The National High Speed Rail Corporation Limited, constituted to build it, is yet to acquire the essential professionalism to take on the challenge. It has to legally acquire around 1,400 hectares of land in Gujarat and Maharashtra. Of this nearly 1,120 hectares are privately owned and approximately 6,000 land owners are to be compensated.
Some 1,000 farmers, mostly of Surat, petitioned the Gujarat High Court stating that they don’t want to give their land for the bullet train project. Moreover, the JICA set out guidelines for setting up of a committee for environmental and social impact assessments.
The farmers have alleged that no such committee has yet been constituted. As a result, release of the second tranche of credit is in a limbo. And the JICA has started pulling up the NHSRCL, although the latter tries to negate such an impression and asserts that it is committed to take care of the interests of the affected farmers, adding that all necessary steps with regard to submission of various reports such as social impact assessment, environment impact assessment and indigenous people plan, have been submitted to JICA.
One can’t miss some basic fault lines in Modi’s external affairs policy-in-practice, let alone the awkward concept of keeping the Minister of EA confined to South Block and the PM seeing the world resembling a government-paid joyride.
The questions that arise are many: Did Modi define national interest or articulate a strategic vision, or even enunciate his media-hyped ‘neighbourhood policy? The answer is a simple NO. Instead, the world around witnessed gradual decimation of the prestigious independent foreign policy. There was showbiz summitry, coupled with and subservience to Uncle Sam. But there was a lot of opportunities that the NDA-2 could have seized for breaking new ground like ‘stitching together a coalition of rimland states in the east to ring-fence China.’ Shamelessly, the Modi government walked into the US trap of weakening the non-aligned foreign policy. Which was why the 2 X 2 talks between the USA and India took place in the beginning of September 2018 in New Delhi, ostensibly to ramp up strategic relations but it helped the US penetrate — horizontally and vertically — India’s most secret communications and command and control networks, including the Strategic Forces Command overseeing nuclear security. The US side was represented by its Secretary of State Mike Pompeo and Defence Secretary Jim while on the Indian side was the comparatively soft-spoken and most often side-lined Minister of External Affairs Sushma Swaraj and the garrulous and completely ineffective but theatrical Nirmala Sitharaman, Union Defence Minister. The latter signed the Communications Compatibility and Security Agreement, an emblem of subservience.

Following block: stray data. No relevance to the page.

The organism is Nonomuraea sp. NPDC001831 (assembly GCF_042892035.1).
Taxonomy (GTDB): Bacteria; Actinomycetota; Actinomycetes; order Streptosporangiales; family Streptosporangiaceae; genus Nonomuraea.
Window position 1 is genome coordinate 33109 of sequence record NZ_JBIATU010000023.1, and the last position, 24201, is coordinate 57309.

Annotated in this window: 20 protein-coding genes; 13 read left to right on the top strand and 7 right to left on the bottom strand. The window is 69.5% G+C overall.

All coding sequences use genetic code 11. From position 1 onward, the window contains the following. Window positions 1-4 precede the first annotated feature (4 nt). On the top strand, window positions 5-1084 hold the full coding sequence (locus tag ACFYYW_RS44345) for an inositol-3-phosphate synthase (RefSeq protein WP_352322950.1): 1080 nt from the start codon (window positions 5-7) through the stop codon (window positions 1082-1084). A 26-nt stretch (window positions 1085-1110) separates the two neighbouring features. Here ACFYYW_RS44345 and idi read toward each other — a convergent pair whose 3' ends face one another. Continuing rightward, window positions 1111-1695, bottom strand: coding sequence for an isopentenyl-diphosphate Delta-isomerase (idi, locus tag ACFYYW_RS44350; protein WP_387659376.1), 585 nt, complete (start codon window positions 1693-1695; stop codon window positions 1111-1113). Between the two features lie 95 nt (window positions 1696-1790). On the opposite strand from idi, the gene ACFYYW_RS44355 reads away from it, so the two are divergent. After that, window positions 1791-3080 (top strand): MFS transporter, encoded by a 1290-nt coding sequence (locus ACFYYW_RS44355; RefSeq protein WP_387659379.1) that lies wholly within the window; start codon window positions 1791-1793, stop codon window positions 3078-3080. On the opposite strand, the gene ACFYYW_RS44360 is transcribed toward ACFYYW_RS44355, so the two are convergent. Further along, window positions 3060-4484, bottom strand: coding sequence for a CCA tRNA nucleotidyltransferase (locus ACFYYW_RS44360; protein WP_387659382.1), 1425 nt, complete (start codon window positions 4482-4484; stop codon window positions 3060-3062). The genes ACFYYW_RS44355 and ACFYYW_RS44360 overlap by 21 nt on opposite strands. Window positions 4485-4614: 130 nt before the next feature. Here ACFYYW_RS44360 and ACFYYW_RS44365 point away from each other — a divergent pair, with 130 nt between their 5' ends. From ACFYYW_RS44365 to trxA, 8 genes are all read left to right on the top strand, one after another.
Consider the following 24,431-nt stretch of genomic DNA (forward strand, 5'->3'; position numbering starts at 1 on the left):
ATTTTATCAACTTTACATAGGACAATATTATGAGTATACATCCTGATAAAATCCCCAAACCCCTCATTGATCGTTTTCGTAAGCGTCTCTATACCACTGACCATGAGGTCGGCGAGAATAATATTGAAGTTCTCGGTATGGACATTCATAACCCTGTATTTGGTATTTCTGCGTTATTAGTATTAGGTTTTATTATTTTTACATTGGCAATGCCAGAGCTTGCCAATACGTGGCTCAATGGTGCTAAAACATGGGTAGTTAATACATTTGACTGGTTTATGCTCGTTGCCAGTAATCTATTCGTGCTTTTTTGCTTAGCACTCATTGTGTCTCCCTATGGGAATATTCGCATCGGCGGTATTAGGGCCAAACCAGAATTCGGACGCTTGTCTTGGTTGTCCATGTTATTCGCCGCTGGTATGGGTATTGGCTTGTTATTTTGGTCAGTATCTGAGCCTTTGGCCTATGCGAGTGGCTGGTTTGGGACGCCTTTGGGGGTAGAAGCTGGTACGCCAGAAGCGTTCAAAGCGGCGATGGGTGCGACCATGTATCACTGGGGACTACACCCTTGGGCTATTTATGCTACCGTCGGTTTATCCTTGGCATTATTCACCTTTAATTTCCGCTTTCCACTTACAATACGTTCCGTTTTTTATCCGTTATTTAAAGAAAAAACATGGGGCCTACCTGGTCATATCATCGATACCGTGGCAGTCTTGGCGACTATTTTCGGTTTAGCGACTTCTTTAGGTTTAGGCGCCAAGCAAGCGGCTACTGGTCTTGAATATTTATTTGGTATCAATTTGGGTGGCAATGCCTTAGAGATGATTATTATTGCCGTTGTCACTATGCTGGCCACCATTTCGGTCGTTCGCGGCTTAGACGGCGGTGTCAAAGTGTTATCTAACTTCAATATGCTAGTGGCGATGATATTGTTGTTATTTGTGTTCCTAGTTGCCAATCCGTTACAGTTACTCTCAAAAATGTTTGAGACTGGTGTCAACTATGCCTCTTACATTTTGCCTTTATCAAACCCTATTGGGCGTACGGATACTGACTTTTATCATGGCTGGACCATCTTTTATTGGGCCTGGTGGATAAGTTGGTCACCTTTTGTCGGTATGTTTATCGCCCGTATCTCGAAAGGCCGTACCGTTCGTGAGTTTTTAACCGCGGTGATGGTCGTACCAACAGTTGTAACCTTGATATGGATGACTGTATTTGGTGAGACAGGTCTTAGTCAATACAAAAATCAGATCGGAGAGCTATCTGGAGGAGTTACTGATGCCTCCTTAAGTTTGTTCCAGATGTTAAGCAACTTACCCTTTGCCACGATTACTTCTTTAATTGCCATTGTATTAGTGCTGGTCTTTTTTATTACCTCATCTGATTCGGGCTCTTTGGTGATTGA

The NDA too has been more committed to belligerence than a peaceful approach, overtly with Pakistan and covertly with Nepal. Strangely – if not ludicrously enough – after the Balakot strike in the wee hours of 26 February, it was not the defence secretary Sanjay Mitra, but the external affairs secretary Vijay Keshav Gokhale who briefed the media (on condition of not taking questions). The latter said, “In an intelligence-led operation in the early hours of today, India struck the biggest training camp of JeM (Jaish-e-Mohammad) in Balakot. In this operation, a very large number of JeM terrorists, trainers, senior commanders and groups of jihadis who were being trained for fidayeen action were eliminated. This facility at Balakot was headed by Maulana Yousuf Azhar (alias Ustad Ghouri), brother-in-law of Masood Azhar Chief of JeM”.
He claimed it was a ‘non-military preemptive action… specifically targeted at the JeM camp’, contrary to the news from the spot by the Reuters and video footages in the social media. Furthermore, the notion that ‘a very large number of JeM terrorists, trainers, senior commanders and groups of jihadis who were being trained for fidayeen action were eliminated’ was a matter of suspicion for the international media.
The CEO of MoEA reminds me of Dr Henri Kissinger, National Security Advisor to the former US President Richard Milhous Nixon. “Military men are just dumb, stupid animals to be used as pawns in foreign policy.” I don’t know how Kissinger would have reacted had he been asked to comment on Gokhale willingly agreeing to poke his nose into defence affairs at the cost of his credibility.